In addition to this, those whose businesses had suffered significant losses as a result of the oil spill inevitably sued Exxon. During the first part of the trial, the jury found both Exxon and Hazelwood had acted recklessly and opened themselves up to punitive damages.

During the second part of the trial, the jury awarded nearly $290 million in compensatory damages to some of the plaintiffs (the others had previously settled for over $20 million). During the third and final phase of the trial, the jury awarded punitive damages in the amounts of $5 billion against Exxon, and another $5,000 against Hazelwood.

Appeal and U.S. Supreme Court

Exxon, of course, appealed the trial court’s decision, and the Ninth Circuit Court of Appeals reviewed the punitive award three times before finally dropping it down to $2.5 billion. Exxon appealed to the U.S. Supreme Court, and the Court agreed to hear the case. The Court consolidated the remaining cases so as to make one blanket ruling. The Court then had to answer two questions:

  1. Did maritime law allow judges to award punitive damages for employee negligence? In other words, should they hold Exxon liable for Hazelwood’s actions?
  2. Did maritime law allow judges to rule on cases like these when Congress has not authorized them to do so?


Justice Samuel Alito recused himself from this case because he owned Exxon stock. The remaining judges were then divided 4 : 4 on the first issue. Therefore, the Court allowed the Ninth Circuit’s ruling to stand but noted that it should not become precedent due to the Court’s split. On the second issue, the Court held 5 : 4 that yes, judges can rule on cases wherein Congress has not provided legislation for direction. However, they noted that once Congress passes related legislation, courts must comply with that update.

As for the punitive damages, the Court ruled that Exxon should not have to pay beyond the $500 million it had already paid to compensate victims for this foul-up. They remanded the case to the Court of Appeals to recalculate the punitive damages award. Justice David Souter delivered the Court’s opinion, which read, in part:

“The provision of the CWA respecting daily fines confirms our judgment that anything greater would be excessive here and in cases of this type. Congress set criminal penalties of up to $25,000 per day for negligent violations of pollution restrictions, and up to $50,000 per day for knowing ones. 33 U. S. C. §§1319(c)(1), (2). Discretion to double the penalty for knowing action compares to discretion to double the civil liability on conduct going beyond negligence and meriting punitive treatment. And our explanation of the constitutional upper limit confirms that the 1:1 ratio is not too low. In State Farm, we said that a single-digit maximum is appropriate in all but the most exceptional of cases, and “[w]hen compensatory damages are substantial, then a lesser ratio, perhaps only equal to compensatory damages, can reach the outermost limit of the due process guarantee.” (Citation omitted.)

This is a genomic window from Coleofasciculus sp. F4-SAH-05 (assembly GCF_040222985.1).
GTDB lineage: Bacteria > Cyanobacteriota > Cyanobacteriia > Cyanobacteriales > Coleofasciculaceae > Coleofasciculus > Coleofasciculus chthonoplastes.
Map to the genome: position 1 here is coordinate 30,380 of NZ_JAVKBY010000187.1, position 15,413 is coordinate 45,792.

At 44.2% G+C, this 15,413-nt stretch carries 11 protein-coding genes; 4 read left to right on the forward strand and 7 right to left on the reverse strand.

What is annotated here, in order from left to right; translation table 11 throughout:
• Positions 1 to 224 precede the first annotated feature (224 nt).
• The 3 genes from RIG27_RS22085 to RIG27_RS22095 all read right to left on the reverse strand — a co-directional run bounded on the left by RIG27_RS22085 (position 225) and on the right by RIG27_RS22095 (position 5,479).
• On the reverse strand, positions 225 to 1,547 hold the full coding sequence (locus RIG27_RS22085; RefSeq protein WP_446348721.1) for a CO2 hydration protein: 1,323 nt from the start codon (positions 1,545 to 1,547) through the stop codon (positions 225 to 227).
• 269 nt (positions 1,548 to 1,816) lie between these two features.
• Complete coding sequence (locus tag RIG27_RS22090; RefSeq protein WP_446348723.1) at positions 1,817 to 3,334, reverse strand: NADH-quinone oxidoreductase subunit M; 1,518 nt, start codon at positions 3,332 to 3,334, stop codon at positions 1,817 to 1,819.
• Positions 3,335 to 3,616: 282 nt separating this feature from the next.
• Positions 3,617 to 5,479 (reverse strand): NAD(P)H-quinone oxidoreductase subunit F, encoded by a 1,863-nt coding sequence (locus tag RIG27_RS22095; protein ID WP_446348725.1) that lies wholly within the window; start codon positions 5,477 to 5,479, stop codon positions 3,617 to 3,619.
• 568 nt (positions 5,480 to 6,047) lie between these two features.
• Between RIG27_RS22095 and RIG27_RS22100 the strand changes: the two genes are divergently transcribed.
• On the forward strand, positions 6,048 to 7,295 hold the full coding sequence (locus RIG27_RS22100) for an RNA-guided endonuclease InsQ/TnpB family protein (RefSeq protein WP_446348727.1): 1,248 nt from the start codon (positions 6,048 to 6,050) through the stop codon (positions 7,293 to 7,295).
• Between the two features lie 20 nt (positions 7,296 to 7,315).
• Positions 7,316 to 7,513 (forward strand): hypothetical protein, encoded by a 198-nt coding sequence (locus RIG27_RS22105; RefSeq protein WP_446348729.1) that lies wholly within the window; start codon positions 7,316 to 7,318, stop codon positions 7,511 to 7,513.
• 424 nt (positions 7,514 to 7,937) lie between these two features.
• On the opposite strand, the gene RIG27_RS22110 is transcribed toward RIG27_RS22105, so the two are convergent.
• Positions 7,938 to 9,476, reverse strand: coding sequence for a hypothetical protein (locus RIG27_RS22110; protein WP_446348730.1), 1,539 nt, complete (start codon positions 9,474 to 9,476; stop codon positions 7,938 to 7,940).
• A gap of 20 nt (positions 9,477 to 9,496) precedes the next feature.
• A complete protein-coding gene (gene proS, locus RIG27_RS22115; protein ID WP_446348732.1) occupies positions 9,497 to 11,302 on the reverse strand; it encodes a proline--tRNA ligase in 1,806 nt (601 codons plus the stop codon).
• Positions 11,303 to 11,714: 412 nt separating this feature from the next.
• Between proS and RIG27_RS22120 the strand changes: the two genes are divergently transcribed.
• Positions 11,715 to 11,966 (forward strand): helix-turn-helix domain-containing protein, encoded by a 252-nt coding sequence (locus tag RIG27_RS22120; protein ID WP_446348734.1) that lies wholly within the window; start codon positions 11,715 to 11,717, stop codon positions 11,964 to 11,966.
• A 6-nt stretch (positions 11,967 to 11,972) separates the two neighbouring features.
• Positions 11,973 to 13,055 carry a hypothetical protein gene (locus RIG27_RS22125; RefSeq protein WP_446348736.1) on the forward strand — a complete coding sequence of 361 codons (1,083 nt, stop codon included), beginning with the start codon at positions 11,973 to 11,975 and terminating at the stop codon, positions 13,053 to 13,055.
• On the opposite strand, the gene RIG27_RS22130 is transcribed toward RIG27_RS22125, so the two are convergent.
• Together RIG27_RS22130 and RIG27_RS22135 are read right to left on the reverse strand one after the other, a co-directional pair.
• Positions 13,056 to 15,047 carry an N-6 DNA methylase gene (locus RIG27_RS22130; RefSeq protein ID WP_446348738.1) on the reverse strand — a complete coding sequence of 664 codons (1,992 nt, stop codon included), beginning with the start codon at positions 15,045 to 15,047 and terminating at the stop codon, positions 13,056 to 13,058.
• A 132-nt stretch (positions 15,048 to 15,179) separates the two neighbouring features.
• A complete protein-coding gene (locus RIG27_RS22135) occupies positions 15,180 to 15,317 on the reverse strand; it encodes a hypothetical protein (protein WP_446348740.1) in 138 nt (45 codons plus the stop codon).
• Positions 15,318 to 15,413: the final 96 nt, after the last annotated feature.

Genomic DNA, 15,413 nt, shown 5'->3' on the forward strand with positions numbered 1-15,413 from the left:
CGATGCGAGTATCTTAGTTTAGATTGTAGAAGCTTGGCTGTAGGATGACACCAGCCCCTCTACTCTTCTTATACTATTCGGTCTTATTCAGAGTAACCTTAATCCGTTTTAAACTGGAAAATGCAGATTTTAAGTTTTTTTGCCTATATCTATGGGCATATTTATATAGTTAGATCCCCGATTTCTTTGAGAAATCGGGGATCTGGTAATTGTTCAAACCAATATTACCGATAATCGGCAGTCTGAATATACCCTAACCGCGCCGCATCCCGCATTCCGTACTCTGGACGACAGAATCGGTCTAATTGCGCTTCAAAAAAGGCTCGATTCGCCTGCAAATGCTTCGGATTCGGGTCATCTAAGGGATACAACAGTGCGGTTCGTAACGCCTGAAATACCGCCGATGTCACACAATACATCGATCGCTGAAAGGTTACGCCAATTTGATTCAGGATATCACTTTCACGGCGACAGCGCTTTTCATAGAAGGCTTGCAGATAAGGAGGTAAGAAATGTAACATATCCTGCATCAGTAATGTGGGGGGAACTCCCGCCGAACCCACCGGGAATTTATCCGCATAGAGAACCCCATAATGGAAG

“Applying this standard to the present case, we take for granted the District Court’s calculation of the total relevant compensatory damages at $507.5 million. See In re Exxon Valdez, 236 F. Supp. 2d 1043, 1063 (D. Alaska 2002). A punitive-to-compensatory ratio of 1:1 thus yields maximum punitive damages in that amount.”

We therefore vacate the judgment and remand the case for the Court of Appeals to remit the punitive damages award accordingly.”

Related Legal Terms and Issues

  • Compensatory Damages – An award of money in compensation for actual economic loss, property damage, or injury, not including punitive damages.
  • Defendant – A party against whom a lawsuit has been filed in civil court, or who has been accused of, or charged with, a crime or offense.
  • Litigant – An individual participating in a lawsuit.
  • Plaintiff – A person who brings a legal action against another person or entity, such as in a civil lawsuit, or criminal proceedings.
  • Prosecutor – A lawyer who conducts a case against a defendant in a criminal trial.
  • Punitive Damages – Money awarded to the injured party above and beyond their actual damages, to punish the wrongdoer for outrageous misconduct in a civil matter.